By John Erath
On January 31, I posted some concerns about Russia’s actions as it prepared for what is now clearly an invasion of Ukraine, backed by nuclear threats. At that time, the nuclear nature of the threat was more implicit than explicit, and the casual reader, if a casual reader of this blog exists, could be forgiven for believing that I was overstating the danger to make a point.
The alerting of Russian nuclear forces, accompanied by clear statements from Russian leaders should dispel any doubt. Putin wants NATO to believe he will use nuclear weapons should the war involve NATO forces. It is possible at this time to argue over the magnitude of the danger, but the point is clear: the risk of nuclear war is greater now than before Putin made his threat, and any increase in that risk, however small, is grounds for serious concern.
What should also be clear is the need to avoid overreaction. Specifically, U.S. and NATO leaders should consider carefully before taking any steps that would increase the numbers of nuclear weapons. NATO’s nuclear policy states that “the fundamental purpose of NATO’s nuclear capability is to preserve peace, prevent coercion and deter aggression.” It should go without saying that before deciding to build more nuclear weapons, Congress, NATO and all citizens must demand answers to the questions about why existing stockpiles were deemed insufficient for deterrence and why a given number of new weapons would remedy the situation must be answered. Simply building more weapons would not necessarily guarantee greater deterrence or prevent Putin from making more threats. It could actually have an opposite effect and convince the Russian leader that his threats could provoke reaction from the West.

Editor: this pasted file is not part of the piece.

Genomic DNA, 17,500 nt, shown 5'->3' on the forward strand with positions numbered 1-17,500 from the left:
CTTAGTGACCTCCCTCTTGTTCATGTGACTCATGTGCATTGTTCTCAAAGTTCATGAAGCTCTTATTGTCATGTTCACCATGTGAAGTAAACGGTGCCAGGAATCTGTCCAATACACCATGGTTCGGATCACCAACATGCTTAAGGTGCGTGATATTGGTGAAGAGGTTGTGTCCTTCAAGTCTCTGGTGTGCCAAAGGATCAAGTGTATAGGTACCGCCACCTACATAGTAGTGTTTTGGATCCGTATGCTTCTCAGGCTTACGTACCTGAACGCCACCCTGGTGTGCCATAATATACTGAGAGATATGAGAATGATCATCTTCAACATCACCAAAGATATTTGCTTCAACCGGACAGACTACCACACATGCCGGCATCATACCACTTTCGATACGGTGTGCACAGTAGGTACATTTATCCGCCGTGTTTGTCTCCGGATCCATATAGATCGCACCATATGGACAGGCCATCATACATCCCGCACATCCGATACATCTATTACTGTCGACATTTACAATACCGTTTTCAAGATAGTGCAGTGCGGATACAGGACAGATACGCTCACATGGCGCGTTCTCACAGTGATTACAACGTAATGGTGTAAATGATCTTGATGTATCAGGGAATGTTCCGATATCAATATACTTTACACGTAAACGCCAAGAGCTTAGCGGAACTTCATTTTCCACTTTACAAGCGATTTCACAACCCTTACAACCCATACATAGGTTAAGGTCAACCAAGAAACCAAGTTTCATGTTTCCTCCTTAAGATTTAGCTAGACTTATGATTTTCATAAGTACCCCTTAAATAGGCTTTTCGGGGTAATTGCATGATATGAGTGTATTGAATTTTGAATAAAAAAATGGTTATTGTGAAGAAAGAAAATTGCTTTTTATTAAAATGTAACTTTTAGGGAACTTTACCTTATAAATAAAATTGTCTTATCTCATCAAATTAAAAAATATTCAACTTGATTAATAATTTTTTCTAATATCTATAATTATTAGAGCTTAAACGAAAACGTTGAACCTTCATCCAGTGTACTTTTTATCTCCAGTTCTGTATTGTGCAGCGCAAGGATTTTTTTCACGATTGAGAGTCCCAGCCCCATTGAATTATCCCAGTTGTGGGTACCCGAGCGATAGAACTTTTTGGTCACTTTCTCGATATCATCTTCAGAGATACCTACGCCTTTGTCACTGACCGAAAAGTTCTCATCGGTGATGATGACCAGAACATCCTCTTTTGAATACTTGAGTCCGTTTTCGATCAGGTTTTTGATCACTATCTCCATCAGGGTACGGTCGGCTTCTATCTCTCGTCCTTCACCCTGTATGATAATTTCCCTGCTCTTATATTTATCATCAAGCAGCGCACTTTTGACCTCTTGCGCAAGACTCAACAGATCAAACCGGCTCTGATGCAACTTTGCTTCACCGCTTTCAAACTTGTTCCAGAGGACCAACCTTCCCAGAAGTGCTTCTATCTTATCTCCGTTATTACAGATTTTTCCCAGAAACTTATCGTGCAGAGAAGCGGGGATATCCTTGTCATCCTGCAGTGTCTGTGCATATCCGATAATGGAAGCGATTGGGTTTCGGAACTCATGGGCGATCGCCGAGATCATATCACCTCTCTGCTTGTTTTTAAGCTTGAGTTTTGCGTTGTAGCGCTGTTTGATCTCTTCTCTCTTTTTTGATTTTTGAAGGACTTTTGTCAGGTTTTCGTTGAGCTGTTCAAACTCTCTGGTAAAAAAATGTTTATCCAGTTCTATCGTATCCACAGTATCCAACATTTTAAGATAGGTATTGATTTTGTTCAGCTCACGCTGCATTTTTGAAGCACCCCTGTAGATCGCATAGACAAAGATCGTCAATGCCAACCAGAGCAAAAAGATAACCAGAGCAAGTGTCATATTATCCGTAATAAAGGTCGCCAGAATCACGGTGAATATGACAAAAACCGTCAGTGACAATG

It should also be obvious that a world with more nuclear weapons is almost certainly more dangerous than one with fewer. If several thousand NATO nuclear weapons are not enough to dissuade Putin from attacking his neighbors, why would adding several hundred make a difference? At a time when the possibility that a nuclear weapon might be used is greater than at any moment since the end of the Cold War, our thinking should be about lowering numbers of nuclear weapons, however remote the possibility. The response to threats should not be to answer in kind, but to work to reduce and (eventually) eliminate the means to make such threats.